Marcia Ward, director of the Rural Telehealth Research Center at the University of Iowa and also an NQF telehealth committee member, brings a rural perspective to the telehealth conversation.

“Creating this framework we had to look across all of those different aspects of telehealth and how it could be applied. I find it particularly interesting that telehealth has been thought of as an answer for increasing access in rural healthcare … and I think that’s been one of the strongest suits,” she said during the briefing. “But now it’s developing into an urban application and I think we’ll see particular growth in that.”

Ward used the concept of travel in rural areas as an example of thinking of a unique, and maybe not always obvious, issue to address when creating telehealth measures.

“Travel is a concept that is very important, particularly in rural telehealth,” Ward said. “An example of that is there’s a telestroke program at the Medical University of South Carolina and one of the measures that they use is how many of the patients that are seen through their telestroke program at the rural hospitals are able to stay at their local rural hospital.”

This is an example of a healthcare quality measure that wouldn’t normally be seen in conventional medicine but is very appropriate for telehealth in rural areas.

“That’s a very important measure concept … able to be captured. Another one particularly important in the rural area is workforce shortages and we’re seeing evidence that telehealth programs can be implemented that help bridge that gap [and] be able to deliver services in very rural areas and have the backup from telehealth hub where there’s emergency physicians,” Ward said.  And we’re seeing evidence that telehealth, in terms of rural communities in particular, it’s really filling a particular need.”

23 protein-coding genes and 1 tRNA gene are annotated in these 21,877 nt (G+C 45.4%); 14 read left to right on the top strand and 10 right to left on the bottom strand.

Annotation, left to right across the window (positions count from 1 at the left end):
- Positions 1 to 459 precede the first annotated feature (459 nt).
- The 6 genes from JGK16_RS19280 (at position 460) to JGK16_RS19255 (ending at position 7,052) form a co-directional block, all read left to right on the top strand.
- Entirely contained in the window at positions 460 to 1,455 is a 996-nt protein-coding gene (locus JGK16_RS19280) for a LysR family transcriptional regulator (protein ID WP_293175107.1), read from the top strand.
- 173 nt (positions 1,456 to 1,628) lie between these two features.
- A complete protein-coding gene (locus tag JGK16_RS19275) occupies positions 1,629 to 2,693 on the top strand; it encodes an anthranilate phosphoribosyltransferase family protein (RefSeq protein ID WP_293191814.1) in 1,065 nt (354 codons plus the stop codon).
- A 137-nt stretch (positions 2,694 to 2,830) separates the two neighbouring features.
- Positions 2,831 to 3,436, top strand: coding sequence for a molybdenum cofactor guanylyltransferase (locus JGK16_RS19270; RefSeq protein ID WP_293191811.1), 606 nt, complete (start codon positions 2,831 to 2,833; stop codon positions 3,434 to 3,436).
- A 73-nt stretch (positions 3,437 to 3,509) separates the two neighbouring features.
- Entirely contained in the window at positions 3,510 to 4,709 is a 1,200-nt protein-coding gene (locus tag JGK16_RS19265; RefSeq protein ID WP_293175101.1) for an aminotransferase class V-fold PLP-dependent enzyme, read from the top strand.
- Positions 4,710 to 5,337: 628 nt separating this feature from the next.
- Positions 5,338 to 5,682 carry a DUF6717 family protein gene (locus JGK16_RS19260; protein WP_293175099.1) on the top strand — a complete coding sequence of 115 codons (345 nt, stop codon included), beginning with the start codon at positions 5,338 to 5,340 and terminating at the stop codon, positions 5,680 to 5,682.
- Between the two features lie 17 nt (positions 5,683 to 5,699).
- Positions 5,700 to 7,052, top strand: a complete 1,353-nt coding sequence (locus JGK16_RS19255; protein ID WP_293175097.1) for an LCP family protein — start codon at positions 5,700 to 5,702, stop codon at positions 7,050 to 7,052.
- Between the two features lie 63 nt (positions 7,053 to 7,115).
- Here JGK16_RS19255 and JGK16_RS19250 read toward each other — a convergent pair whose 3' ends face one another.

NQF’s interoperability measures

While the experts focused mainly on telehealth during the briefing, Goldwater explained that when the committee was discussing and creating measures for interoperability they conducted several interviews to help them define guiding principles.

Goldwater said that these guiding principles include:

  • “Interoperability is more than just EHR to EHR;
  • “Various stakeholders with diverse needs are involved in the exchange and use of data, and the framework and concepts will differ based on these perspectives;
  • “The term ‘electronically exchanged information’ is more appropriate to completely fulfill the definition of interoperability;
  • “And all critical data elements should be included in the analysis of measures as interoperability increases access to information.”

Ultimately the committee developed healthcare quality measures across four domains: The exchange of electronic health information to the quality of data content and the method of exchange, the usability of the exchange of electronic health information such as the data’s relevance and its accessibility, the application of exchange of electronic health information such as “Is it computable?” and the impact of interoperability such as patient safety and care coordination, Goldwater said.